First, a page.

# A new duality solves a

## Found at: gopher.erb.pw:70/roman/phlog2022/529.txt

A new duality solves a physics mystery

In conventional wisdom, producing a curved space requires

distortions, such as bending or stretching a flat space. A team

of researchers at Purdue University have discovered a new

method to create curved spaces that also solves a mystery in

physics. Without any physical distortions of physical systems,

the team has designed a scheme using non-Hermiticity, which

exists in any systems coupled to environments, to create a

hyperbolic surface and a variety of other prototypical curved

spaces (https://bit.ly/3znz4Cu).

The team recently published their findings in Nature Communications.

Of the members of the team, most work at Purdue University's West

Lafayette campus. Chenwei Lv, graduate student, is the lead author,

and other members of the Purdue team include Prof. Qi Zhou, and

Zhengzheng Zhai, postdoctoral fellow. The co-first author, Prof.

Ren Zhang from Xi'an Jiaotong University, was a visiting scholar

at Purdue when the project was initiated.

In order to understand how this discovery works, first one must

understand the difference between Hermitian and non-Hermitian

systems in physics. Zhou explains it using an example in which

a quantum particle can "hop" between different sites on a lattice.

If the probability for a quantum particle to hop in the right

direction is the same as the probability to hop in the left

direction, then the Hamiltonian is Hermitian. If these two

probabilities are different, the Hamiltonian is non-Hermitian. This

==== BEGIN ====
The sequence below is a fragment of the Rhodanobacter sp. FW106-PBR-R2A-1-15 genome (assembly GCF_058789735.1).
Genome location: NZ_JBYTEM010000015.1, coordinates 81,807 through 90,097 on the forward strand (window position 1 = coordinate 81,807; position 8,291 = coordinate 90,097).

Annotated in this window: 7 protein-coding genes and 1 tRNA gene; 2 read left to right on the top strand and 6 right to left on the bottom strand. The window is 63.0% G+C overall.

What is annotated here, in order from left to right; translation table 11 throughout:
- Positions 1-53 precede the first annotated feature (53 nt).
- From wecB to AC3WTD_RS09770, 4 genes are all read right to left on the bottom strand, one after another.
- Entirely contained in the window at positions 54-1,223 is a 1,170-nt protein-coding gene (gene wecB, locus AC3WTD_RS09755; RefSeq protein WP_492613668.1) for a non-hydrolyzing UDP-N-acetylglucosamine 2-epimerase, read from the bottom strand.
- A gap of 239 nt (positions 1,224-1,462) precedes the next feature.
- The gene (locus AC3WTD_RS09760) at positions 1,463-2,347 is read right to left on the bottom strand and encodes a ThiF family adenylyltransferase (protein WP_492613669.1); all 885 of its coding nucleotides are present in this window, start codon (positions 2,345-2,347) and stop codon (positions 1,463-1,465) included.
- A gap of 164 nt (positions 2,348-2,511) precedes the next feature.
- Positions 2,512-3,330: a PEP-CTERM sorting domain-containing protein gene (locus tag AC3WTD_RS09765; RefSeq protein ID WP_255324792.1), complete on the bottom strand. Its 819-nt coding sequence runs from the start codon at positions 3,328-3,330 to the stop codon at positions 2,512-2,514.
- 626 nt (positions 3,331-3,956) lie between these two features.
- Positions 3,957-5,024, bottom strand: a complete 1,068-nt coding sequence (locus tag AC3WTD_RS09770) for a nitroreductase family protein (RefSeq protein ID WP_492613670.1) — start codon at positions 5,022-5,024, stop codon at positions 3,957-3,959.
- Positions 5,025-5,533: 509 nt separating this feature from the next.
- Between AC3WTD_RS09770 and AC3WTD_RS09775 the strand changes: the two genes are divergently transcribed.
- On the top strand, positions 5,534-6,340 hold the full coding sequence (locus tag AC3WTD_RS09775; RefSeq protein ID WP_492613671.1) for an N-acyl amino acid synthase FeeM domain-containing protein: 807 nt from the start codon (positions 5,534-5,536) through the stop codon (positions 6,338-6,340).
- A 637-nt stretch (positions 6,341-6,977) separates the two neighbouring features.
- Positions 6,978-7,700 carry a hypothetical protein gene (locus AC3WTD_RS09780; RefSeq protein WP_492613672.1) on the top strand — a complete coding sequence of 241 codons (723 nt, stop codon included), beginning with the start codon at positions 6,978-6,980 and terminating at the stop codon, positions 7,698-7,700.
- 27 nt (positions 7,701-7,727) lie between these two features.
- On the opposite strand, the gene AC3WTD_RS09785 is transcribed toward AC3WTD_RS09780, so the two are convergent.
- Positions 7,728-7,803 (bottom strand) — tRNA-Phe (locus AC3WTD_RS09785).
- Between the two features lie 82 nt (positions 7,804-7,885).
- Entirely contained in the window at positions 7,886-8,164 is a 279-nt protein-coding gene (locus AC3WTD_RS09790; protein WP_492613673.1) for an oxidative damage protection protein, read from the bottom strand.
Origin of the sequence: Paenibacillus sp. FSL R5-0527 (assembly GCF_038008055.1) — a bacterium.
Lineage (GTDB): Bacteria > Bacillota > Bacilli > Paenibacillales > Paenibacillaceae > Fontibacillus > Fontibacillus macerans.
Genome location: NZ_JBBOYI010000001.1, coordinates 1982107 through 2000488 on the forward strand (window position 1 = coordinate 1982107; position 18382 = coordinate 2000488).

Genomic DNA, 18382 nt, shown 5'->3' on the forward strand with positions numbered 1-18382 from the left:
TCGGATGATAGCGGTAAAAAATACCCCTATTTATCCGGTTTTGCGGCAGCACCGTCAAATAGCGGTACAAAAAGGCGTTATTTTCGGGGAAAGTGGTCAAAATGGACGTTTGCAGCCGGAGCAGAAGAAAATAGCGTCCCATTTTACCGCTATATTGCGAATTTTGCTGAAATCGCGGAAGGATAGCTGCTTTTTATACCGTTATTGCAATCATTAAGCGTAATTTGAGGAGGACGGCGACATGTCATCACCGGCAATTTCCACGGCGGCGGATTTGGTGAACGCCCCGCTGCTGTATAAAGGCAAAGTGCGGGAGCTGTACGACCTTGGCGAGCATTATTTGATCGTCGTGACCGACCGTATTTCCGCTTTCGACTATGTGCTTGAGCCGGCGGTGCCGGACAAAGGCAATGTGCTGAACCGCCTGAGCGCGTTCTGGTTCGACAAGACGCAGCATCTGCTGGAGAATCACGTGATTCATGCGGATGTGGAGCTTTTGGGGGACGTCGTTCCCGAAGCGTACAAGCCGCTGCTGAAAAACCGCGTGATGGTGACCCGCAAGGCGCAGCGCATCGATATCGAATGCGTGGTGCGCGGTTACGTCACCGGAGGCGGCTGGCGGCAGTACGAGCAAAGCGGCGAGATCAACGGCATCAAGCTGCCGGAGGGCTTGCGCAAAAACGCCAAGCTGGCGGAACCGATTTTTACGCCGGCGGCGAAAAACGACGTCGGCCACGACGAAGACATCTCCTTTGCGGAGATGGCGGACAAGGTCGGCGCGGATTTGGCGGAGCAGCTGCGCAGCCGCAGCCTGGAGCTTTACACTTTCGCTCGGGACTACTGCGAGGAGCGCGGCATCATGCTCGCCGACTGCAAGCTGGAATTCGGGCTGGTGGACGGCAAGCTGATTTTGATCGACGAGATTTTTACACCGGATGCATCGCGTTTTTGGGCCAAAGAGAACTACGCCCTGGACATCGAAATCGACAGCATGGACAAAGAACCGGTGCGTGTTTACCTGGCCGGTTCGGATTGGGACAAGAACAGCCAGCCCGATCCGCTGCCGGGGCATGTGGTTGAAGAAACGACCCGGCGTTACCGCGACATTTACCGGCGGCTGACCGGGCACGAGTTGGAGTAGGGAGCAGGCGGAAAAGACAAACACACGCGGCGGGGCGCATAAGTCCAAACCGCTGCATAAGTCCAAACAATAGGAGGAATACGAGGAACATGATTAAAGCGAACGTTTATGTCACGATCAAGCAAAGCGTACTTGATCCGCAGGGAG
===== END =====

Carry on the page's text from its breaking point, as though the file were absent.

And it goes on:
is the reason that Chenwei and Ren Zhang have used arrows with

different sizes and thicknesses to denote the hopping probabilities

in opposite directions in their plot.

He further explains that their work provides an unprecedented

explanation of fundamental non-Hermitian quantum phenomena.

They found that a non-Hermitian Hamiltonian has curved the space

where a quantum particle resides. For instance, a quantum particle

in a lattice with nonreciprocal tunneling is in fact moving on

a curved surface. The ratio of the tunneling amplitudes along one

direction to that in the opposite direction controls how large the

surface is curved. In such curved spaces, all the strange non

Hermitian phenomena, some of which may even appear unphysical,

immediately become natural. It is the finite curvature that requires

orthonormal conditions distinct from their counterparts in flat

spaces. As such, eigenstates would not appear orthogonal if we

used the theoretical formula derived for flat spaces. It is also the

finite curvature that gives rise to the extraordinary non-Hermitian

skin effect that all eigenstates concentrate near one edge of the

system.

Now that the team has published their findings, they anticipate it

spinning off into multiple directions for further study. Physicists

studying curved spaces could implement their apparatuses to address

challenging questions in non-Hermitian physics. Also, physicists

working on non-Hermitian systems could tailor dissipations to

access non-trivial curved spaces that cannot be easily obtained by

conventional means. The Zhou research group will continue to

theoretically explore more connections between non-Hermitian

physics and curved spaces. They also hope to help bridge the gap

between these two physics subjects and bring these two different

communities together with future research.